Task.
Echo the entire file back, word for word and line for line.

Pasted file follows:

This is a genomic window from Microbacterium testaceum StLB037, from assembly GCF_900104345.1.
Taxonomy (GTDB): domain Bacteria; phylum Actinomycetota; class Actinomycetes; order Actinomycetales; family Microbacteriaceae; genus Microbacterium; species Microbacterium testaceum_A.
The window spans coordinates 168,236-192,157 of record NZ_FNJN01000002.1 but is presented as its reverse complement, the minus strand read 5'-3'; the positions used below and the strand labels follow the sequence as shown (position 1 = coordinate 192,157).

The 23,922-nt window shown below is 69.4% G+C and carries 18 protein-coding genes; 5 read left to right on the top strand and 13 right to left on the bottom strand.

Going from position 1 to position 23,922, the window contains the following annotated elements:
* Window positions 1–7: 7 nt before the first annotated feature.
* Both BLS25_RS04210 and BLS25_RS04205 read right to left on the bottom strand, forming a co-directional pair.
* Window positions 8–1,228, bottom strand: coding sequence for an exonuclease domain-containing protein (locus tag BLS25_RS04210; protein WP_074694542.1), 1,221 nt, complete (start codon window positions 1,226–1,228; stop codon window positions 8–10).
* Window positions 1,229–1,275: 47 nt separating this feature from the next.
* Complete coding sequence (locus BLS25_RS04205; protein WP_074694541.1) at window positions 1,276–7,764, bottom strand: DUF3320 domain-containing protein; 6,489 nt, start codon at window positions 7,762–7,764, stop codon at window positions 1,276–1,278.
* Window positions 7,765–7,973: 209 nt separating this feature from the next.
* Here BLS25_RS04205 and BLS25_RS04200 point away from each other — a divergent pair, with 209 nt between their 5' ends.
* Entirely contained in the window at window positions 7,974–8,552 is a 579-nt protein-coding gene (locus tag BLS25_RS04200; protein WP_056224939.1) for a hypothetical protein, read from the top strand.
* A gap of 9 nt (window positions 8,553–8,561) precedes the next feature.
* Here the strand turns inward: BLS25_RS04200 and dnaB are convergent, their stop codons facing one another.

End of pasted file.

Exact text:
This is a genomic window from Microbacterium testaceum StLB037, from assembly GCF_900104345.1.
Taxonomy (GTDB): domain Bacteria; phylum Actinomycetota; class Actinomycetes; order Actinomycetales; family Microbacteriaceae; genus Microbacterium; species Microbacterium testaceum_A.
The window spans coordinates 168,236-192,157 of record NZ_FNJN01000002.1 but is presented as its reverse complement, the minus strand read 5'-3'; the positions used below and the strand labels follow the sequence as shown (position 1 = coordinate 192,157).

The 23,922-nt window shown below is 69.4% G+C and carries 18 protein-coding genes; 5 read left to right on the top strand and 13 right to left on the bottom strand.

Going from position 1 to position 23,922, the window contains the following annotated elements:
* Window positions 1–7: 7 nt before the first annotated feature.
* Both BLS25_RS04210 and BLS25_RS04205 read right to left on the bottom strand, forming a co-directional pair.
* Window positions 8–1,228, bottom strand: coding sequence for an exonuclease domain-containing protein (locus tag BLS25_RS04210; protein WP_074694542.1), 1,221 nt, complete (start codon window positions 1,226–1,228; stop codon window positions 8–10).
* Window positions 1,229–1,275: 47 nt separating this feature from the next.
* Complete coding sequence (locus BLS25_RS04205; protein WP_074694541.1) at window positions 1,276–7,764, bottom strand: DUF3320 domain-containing protein; 6,489 nt, start codon at window positions 7,762–7,764, stop codon at window positions 1,276–1,278.
* Window positions 7,765–7,973: 209 nt separating this feature from the next.
* Here BLS25_RS04205 and BLS25_RS04200 point away from each other — a divergent pair, with 209 nt between their 5' ends.
* Entirely contained in the window at window positions 7,974–8,552 is a 579-nt protein-coding gene (locus tag BLS25_RS04200; protein WP_056224939.1) for a hypothetical protein, read from the top strand.
* A gap of 9 nt (window positions 8,553–8,561) precedes the next feature.
* Here the strand turns inward: BLS25_RS04200 and dnaB are convergent, their stop codons facing one another.